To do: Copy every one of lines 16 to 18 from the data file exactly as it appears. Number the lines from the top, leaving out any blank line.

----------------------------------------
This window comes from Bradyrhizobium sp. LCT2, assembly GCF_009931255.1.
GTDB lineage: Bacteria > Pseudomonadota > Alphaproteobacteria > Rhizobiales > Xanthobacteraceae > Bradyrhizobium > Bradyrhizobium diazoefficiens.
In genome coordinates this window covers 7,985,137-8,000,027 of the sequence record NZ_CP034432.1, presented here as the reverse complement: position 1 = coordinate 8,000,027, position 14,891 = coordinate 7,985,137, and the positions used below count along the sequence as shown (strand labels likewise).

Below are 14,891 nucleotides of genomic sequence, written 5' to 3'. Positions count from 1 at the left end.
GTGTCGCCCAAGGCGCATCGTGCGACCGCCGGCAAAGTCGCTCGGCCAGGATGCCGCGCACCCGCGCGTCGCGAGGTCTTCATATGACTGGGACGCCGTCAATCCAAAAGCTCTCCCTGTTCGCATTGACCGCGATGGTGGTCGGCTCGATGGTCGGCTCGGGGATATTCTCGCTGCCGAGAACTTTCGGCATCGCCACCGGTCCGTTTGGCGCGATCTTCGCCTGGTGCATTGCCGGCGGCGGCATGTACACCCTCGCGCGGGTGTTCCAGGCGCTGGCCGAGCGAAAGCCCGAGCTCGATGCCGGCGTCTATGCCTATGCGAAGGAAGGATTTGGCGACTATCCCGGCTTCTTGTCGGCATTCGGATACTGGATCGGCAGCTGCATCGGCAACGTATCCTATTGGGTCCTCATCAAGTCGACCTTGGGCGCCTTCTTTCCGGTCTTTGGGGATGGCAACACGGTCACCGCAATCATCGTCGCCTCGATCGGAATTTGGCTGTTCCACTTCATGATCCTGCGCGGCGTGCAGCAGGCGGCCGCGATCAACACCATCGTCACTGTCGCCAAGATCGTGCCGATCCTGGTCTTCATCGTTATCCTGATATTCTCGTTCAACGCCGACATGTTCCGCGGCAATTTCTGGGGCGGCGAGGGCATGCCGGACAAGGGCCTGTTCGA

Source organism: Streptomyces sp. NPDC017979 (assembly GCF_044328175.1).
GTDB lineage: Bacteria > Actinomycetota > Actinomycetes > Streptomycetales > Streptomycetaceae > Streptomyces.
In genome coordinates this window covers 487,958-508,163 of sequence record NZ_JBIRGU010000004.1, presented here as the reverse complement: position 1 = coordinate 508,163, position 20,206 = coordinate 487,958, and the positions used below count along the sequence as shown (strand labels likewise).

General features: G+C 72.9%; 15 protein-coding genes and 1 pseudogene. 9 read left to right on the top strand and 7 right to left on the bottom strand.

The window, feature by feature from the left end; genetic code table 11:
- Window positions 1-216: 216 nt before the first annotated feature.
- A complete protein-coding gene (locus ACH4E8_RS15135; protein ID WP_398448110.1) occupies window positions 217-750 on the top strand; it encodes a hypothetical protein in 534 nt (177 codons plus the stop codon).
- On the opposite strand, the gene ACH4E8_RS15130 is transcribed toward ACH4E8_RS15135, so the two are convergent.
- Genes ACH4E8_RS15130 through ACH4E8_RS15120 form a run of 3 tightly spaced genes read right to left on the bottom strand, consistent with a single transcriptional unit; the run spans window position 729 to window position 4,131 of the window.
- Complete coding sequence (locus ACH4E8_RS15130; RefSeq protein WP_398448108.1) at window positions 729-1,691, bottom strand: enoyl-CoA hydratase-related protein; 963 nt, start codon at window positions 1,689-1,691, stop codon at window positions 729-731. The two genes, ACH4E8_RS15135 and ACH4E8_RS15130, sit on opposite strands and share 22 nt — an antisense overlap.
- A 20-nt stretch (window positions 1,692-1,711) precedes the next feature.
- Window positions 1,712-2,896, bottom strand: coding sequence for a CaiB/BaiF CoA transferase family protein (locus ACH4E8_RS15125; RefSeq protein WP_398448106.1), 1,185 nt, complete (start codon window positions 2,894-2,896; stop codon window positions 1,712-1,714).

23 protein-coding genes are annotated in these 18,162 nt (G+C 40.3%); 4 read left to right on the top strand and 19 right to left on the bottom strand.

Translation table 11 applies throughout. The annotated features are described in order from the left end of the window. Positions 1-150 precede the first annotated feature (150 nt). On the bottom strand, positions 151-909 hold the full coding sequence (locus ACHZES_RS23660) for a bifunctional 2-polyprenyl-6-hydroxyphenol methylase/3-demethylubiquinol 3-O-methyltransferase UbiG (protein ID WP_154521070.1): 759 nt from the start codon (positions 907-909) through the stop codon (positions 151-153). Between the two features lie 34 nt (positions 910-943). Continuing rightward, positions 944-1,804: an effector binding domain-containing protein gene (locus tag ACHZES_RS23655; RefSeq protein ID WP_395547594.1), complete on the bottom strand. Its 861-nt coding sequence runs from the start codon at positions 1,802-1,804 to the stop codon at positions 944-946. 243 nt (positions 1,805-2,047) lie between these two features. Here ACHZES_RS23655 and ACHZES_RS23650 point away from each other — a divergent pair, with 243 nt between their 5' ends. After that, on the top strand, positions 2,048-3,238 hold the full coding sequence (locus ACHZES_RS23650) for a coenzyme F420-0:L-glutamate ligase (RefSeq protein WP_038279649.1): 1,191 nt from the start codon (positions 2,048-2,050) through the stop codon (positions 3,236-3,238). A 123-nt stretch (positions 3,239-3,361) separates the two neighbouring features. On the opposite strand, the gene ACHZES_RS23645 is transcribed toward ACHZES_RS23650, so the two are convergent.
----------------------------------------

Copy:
- A 20-nt stretch (window positions 1,692-1,711) precedes the next feature.
- Window positions 1,712-2,896, bottom strand: coding sequence for a CaiB/BaiF CoA transferase family protein (locus ACH4E8_RS15125; RefSeq protein WP_398448106.1), 1,185 nt, complete (start codon window positions 2,894-2,896; stop codon window positions 1,712-1,714).

23 protein-coding genes are annotated in these 18,162 nt (G+C 40.3%); 4 read left to right on the top strand and 19 right to left on the bottom strand.